My son-in-law and I are in the middle of planning a 12 x 16 shed for his back yard. I developed a list of materials from the ground up and will price each item and extend the amounts to get the total cost of materials. And I am sure I will omit something in the process, but it will help my daughter and son-in-law decide whether to build or buy.

The shed in your link appears to be about 8x10 based on the size of the door. Good luck with your decision. Come back with other questions if needed.

Ken
 
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Old 05-15-09, 06:00 AM
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I think you can tell that this is one of the annual spring events, advising friends and neighbors on how-to- build a shed. One friend is just finishing his up and another is ready to start.

Look through some of the web sites that sell sheds and pick out some options you like and post them back here. One of the advantages of building your own will be those little extra touches. Once you pin it down, we can estimate the materials for you.

GL
Bud
 
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Old 05-15-09, 10:15 AM
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For those interested in blueprints for your shed project, I came across quite a few free shed plans here
 
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Old 05-23-09, 05:29 PM
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Originally Posted by chandler View Post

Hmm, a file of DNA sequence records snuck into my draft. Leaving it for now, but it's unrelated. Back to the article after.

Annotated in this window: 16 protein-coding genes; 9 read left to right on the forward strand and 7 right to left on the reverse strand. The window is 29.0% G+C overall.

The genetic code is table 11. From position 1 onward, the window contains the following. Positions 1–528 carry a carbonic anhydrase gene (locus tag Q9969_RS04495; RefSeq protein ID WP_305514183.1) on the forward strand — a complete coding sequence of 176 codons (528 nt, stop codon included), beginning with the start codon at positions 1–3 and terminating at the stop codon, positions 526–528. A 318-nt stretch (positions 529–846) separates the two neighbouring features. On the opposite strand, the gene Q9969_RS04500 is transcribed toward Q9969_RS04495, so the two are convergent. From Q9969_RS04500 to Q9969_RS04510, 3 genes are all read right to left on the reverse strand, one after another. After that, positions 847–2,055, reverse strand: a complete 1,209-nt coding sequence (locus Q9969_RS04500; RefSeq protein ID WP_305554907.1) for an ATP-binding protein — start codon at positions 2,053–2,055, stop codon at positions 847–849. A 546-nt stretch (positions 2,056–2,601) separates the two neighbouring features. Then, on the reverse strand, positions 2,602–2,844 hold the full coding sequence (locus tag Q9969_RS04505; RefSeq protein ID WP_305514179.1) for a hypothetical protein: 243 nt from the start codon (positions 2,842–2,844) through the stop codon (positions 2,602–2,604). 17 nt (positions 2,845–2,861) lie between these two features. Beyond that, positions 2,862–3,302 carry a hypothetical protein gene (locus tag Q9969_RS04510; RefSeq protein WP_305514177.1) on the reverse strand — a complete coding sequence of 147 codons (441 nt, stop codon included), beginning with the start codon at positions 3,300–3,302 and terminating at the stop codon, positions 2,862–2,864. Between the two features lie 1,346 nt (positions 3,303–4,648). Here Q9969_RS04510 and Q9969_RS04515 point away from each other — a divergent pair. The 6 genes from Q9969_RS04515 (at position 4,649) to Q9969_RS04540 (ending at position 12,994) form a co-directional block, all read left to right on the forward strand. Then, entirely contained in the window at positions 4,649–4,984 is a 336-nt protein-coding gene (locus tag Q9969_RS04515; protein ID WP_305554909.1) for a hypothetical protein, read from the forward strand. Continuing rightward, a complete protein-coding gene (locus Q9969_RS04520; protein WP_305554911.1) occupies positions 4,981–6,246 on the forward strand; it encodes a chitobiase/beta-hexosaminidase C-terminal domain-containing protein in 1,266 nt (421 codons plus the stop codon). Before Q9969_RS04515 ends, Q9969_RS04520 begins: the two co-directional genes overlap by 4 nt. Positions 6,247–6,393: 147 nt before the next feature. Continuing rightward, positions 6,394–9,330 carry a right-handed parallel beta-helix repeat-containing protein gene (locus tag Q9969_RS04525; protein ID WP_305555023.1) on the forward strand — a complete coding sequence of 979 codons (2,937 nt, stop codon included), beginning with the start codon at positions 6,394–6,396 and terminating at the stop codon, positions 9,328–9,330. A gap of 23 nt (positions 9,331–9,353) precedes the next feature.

I have customers ask all the time if I can build them a shed cheaper than they can buy off the lot. Definitely not. I wouldn't use anything less than standard 16"oc construction, 2x6 rafters, etc. so my construction methods will differ quite a bit from the lot purchased one. This is not to say theirs is inferior, by any means. They are built, generally in a factory setting, on jigs, where stress points can be reinforced on the jig. Stick building is different.
$500 is on the light side. Shingles alone will cost about $250, decking and side wall OSB will be around $160, and you haven't even built it yet, so you have foundation, flooring, studs, rafter system, etc. to add to that.
But, by all means, this is a DIY forum, and if you can DIY, we encourage you to do it. I just wanted you to be aware the cost may exceed your expectations. You will have a better built building by doing it yourself, and you will have the pride in telling your neighbors you did it yourself.
It depends on what you're doing and what kind of shed you want. I built a shed a couple of years ago, and I came out way cheaper and better going the DIY route than buying.

I built a 10x16 shed, 16" OC, grambrel roof, storage loft above, 5/8" T1-11 siding, with cement floor and 8x7 garage door for around $3000.00

Sheds of similar design and size at HD were 5,000 to 6,000 bucks.
 
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Old 05-24-09, 01:40 PM
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I should have clarified from the start. My apologies. I build for a living. The cost involved, overhead, helper cost, all the other stupid costs I figure in a job are necessary for me to breathe above the water line. DEFINITELY a diyer can do it cheaper than the HD ones. Your time is at your leisure for the most part. It's not just the materials, but the manpower used that raises the cost so much. You brought up a good point. And as I stated, your pride is worth more when you DIY.